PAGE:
They barely manage to avoid crashing into a mountainside by dropping a bunch of furniture from the plane (much to the surprise of some mountain climbers), and Lupin saves the day again. Once again without making any actual money. :flame:


The second episode I might spoil later, but not now. Suffice it to say that it has cute girls, big robots, explosions, self-sacrifice, "Zenigata the Escape Artist," and quite a few interesting twists and turns. Zenigata's boss also makes an appearance.


Anyway, I absolutely love the tape. The opening and closing bits are good--they're probably at least based on the original Japanese credits and whatnot. The music is great, the two episodes they picked are both hysterical and action-packed, and Fujiko looks good. In that she's smaller all around. I dunno, I just never cared for the Barbie bosom look, anyway.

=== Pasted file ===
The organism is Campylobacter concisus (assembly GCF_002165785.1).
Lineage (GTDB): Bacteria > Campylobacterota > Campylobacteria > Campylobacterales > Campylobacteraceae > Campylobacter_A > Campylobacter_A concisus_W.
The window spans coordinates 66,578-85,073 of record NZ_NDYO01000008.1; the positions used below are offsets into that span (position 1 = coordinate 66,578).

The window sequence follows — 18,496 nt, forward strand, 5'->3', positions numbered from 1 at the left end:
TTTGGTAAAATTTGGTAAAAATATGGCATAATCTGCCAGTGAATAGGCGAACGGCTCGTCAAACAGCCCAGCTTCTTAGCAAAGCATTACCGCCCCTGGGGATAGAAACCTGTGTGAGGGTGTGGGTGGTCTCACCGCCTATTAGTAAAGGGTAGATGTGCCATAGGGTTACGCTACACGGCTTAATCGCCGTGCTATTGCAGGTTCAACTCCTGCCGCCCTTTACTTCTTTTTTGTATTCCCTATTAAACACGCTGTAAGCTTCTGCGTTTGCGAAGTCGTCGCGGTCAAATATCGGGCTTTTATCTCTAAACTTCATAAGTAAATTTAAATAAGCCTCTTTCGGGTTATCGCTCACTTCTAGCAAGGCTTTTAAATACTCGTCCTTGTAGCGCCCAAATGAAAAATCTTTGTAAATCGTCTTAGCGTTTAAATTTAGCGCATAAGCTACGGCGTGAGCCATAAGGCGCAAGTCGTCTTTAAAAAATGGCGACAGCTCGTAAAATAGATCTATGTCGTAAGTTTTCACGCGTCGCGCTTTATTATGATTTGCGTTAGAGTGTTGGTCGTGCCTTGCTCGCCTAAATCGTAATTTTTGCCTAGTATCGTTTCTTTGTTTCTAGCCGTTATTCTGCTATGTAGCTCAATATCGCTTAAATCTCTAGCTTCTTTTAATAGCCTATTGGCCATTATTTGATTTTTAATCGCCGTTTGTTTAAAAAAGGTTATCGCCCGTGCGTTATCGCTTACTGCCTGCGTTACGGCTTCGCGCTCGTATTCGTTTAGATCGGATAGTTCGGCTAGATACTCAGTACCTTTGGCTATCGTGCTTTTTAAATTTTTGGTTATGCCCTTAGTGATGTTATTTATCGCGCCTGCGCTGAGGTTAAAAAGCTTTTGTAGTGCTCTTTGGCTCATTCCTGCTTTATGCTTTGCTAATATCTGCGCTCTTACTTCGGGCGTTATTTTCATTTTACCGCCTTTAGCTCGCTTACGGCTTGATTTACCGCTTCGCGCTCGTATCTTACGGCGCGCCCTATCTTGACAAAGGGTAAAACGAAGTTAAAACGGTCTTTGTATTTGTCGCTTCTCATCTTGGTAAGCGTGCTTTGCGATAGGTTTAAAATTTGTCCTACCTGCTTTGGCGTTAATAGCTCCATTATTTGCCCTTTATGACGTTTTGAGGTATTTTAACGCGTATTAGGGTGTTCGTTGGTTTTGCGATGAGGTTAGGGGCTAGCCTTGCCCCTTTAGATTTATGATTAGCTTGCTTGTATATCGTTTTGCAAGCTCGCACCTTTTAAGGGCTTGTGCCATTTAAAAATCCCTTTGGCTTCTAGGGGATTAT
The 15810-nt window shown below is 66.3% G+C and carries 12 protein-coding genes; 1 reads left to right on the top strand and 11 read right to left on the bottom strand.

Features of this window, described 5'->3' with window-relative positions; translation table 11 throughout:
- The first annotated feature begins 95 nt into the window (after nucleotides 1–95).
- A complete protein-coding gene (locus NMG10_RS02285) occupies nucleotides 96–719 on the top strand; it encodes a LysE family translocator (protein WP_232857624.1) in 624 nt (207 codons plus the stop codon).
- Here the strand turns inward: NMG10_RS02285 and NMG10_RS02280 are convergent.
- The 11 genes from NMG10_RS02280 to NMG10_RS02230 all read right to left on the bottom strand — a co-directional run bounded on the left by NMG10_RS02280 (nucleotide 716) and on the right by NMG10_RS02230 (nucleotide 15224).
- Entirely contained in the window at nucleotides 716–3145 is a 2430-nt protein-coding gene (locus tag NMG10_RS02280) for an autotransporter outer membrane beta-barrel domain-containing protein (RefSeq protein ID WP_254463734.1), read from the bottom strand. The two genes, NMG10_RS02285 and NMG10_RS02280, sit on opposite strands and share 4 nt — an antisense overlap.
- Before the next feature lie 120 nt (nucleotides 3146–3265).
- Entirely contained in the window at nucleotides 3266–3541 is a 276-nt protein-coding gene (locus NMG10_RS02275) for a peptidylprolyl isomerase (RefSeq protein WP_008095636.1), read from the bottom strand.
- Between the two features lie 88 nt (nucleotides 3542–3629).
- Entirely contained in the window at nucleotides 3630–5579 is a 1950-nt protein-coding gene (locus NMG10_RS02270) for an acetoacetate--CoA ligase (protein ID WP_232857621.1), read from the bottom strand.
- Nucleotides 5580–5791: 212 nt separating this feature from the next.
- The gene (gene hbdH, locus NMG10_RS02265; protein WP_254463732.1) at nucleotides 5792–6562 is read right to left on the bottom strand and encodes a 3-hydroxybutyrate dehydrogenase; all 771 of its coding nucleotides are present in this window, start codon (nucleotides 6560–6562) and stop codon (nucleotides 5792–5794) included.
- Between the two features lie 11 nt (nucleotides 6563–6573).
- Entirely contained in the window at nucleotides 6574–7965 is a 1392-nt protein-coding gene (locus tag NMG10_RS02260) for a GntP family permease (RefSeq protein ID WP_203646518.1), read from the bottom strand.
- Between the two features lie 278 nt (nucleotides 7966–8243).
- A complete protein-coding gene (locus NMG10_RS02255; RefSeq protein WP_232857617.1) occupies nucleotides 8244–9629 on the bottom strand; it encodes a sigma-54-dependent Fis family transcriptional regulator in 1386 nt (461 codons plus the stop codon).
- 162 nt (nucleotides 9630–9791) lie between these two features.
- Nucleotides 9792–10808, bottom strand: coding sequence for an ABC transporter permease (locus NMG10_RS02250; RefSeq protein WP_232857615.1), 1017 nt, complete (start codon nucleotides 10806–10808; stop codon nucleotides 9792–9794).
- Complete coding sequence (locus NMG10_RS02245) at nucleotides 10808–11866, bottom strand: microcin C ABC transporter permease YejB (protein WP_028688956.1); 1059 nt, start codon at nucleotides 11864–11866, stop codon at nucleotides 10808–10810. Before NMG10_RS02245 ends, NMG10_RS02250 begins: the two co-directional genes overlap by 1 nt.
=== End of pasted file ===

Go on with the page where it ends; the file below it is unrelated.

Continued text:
The only thing I didn't care for much was how Jigen looked--the droopy fedora he was wearing made him look more like Gilligan and his bucket hat than the sharpshooting Jigen we all know and love. Still, he was still fun to watch.


Did I mention that the arms don't seem oddly thin anymore? Well, they don't. Or they didn't... or whatever it is. The tape is copyright 1979 and 81 or something like that, so it's not NEW... though DBZ finished in the 80s, too, and it has just now finished coming out in the States.


I'll give Lupin III's Greatest Capers a 9 out of 11, based on me wanting to use an inane numbering scheme and the fact that it was short and Jigen looked funny. Other than that, I'd recommend getting it--the tape is much better than my description of it. I guarantee.


Well, if you like Lupin in the first place, that is... aw, shaddup.


Have a nice day!

The Insane Space Hunter